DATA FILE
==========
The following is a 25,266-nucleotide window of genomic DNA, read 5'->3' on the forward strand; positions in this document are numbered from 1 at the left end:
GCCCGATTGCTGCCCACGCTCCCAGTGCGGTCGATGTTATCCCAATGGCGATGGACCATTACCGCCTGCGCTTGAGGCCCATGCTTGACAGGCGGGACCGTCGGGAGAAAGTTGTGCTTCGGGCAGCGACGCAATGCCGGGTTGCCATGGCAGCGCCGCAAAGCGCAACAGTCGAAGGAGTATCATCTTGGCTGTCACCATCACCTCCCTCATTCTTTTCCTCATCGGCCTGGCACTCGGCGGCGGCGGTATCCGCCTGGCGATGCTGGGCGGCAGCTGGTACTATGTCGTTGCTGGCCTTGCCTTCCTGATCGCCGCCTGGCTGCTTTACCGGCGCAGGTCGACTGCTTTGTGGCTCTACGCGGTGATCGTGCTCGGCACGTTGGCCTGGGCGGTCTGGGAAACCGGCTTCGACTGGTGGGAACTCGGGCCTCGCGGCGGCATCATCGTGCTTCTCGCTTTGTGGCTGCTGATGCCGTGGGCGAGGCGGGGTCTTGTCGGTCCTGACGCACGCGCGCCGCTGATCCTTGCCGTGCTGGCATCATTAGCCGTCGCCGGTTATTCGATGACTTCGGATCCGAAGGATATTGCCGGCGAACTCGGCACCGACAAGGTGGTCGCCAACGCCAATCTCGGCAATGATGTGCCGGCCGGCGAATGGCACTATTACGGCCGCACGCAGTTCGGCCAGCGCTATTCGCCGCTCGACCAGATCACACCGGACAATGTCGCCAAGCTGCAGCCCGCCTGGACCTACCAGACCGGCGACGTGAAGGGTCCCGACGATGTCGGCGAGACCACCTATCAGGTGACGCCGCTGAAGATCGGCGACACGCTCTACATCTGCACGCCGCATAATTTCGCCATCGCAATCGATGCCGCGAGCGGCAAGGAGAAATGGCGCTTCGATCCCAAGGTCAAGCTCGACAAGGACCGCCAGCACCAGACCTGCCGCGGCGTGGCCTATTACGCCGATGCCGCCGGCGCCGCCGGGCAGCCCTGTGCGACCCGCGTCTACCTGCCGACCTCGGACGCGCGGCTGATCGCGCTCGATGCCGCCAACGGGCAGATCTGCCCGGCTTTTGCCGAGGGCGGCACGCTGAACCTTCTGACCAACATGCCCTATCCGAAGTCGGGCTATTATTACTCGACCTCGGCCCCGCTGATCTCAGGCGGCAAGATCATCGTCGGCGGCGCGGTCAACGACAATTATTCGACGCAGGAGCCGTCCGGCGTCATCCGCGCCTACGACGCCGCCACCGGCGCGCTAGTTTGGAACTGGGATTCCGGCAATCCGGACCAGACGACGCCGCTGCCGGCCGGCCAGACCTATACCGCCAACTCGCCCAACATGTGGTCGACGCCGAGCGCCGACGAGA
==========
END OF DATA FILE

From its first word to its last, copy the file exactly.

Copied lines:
The following is a 25,266-nucleotide window of genomic DNA, read 5'->3' on the forward strand; positions in this document are numbered from 1 at the left end:
GCCCGATTGCTGCCCACGCTCCCAGTGCGGTCGATGTTATCCCAATGGCGATGGACCATTACCGCCTGCGCTTGAGGCCCATGCTTGACAGGCGGGACCGTCGGGAGAAAGTTGTGCTTCGGGCAGCGACGCAATGCCGGGTTGCCATGGCAGCGCCGCAAAGCGCAACAGTCGAAGGAGTATCATCTTGGCTGTCACCATCACCTCCCTCATTCTTTTCCTCATCGGCCTGGCACTCGGCGGCGGCGGTATCCGCCTGGCGATGCTGGGCGGCAGCTGGTACTATGTCGTTGCTGGCCTTGCCTTCCTGATCGCCGCCTGGCTGCTTTACCGGCGCAGGTCGACTGCTTTGTGGCTCTACGCGGTGATCGTGCTCGGCACGTTGGCCTGGGCGGTCTGGGAAACCGGCTTCGACTGGTGGGAACTCGGGCCTCGCGGCGGCATCATCGTGCTTCTCGCTTTGTGGCTGCTGATGCCGTGGGCGAGGCGGGGTCTTGTCGGTCCTGACGCACGCGCGCCGCTGATCCTTGCCGTGCTGGCATCATTAGCCGTCGCCGGTTATTCGATGACTTCGGATCCGAAGGATATTGCCGGCGAACTCGGCACCGACAAGGTGGTCGCCAACGCCAATCTCGGCAATGATGTGCCGGCCGGCGAATGGCACTATTACGGCCGCACGCAGTTCGGCCAGCGCTATTCGCCGCTCGACCAGATCACACCGGACAATGTCGCCAAGCTGCAGCCCGCCTGGACCTACCAGACCGGCGACGTGAAGGGTCCCGACGATGTCGGCGAGACCACCTATCAGGTGACGCCGCTGAAGATCGGCGACACGCTCTACATCTGCACGCCGCATAATTTCGCCATCGCAATCGATGCCGCGAGCGGCAAGGAGAAATGGCGCTTCGATCCCAAGGTCAAGCTCGACAAGGACCGCCAGCACCAGACCTGCCGCGGCGTGGCCTATTACGCCGATGCCGCCGGCGCCGCCGGGCAGCCCTGTGCGACCCGCGTCTACCTGCCGACCTCGGACGCGCGGCTGATCGCGCTCGATGCCGCCAACGGGCAGATCTGCCCGGCTTTTGCCGAGGGCGGCACGCTGAACCTTCTGACCAACATGCCCTATCCGAAGTCGGGCTATTATTACTCGACCTCGGCCCCGCTGATCTCAGGCGGCAAGATCATCGTCGGCGGCGCGGTCAACGACAATTATTCGACGCAGGAGCCGTCCGGCGTCATCCGCGCCTACGACGCCGCCACCGGCGCGCTAGTTTGGAACTGGGATTCCGGCAATCCGGACCAGACGACGCCGCTGCCGGCCGGCCAGACCTATACCGCCAACTCGCCCAACATGTGGTCGACGCCGAGCGCCGACGAGA